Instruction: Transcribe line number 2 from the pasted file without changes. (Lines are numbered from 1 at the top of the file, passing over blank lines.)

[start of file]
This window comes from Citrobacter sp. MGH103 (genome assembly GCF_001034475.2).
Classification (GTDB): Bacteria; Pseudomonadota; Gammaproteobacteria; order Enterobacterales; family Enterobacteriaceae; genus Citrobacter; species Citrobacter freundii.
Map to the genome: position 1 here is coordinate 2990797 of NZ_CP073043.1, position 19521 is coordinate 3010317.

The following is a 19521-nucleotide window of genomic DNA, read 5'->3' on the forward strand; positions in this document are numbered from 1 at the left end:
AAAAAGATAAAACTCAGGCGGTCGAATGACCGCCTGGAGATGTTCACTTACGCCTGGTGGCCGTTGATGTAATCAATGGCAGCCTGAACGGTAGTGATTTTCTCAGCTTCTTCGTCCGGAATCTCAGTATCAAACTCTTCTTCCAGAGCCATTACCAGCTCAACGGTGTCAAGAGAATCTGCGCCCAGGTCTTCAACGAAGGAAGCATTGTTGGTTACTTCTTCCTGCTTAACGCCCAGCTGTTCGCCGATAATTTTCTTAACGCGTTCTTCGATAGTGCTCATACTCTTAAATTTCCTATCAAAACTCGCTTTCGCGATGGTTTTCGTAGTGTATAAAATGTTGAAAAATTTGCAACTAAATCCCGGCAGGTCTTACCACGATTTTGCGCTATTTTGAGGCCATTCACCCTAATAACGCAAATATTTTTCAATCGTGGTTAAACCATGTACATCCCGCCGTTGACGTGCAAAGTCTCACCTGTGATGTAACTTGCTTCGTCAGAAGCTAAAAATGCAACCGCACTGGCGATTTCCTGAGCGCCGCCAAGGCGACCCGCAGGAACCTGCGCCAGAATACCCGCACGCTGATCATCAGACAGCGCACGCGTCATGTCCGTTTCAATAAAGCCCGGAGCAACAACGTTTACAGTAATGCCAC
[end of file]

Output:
Classification (GTDB): Bacteria; Pseudomonadota; Gammaproteobacteria; order Enterobacterales; family Enterobacteriaceae; genus Citrobacter; species Citrobacter freundii.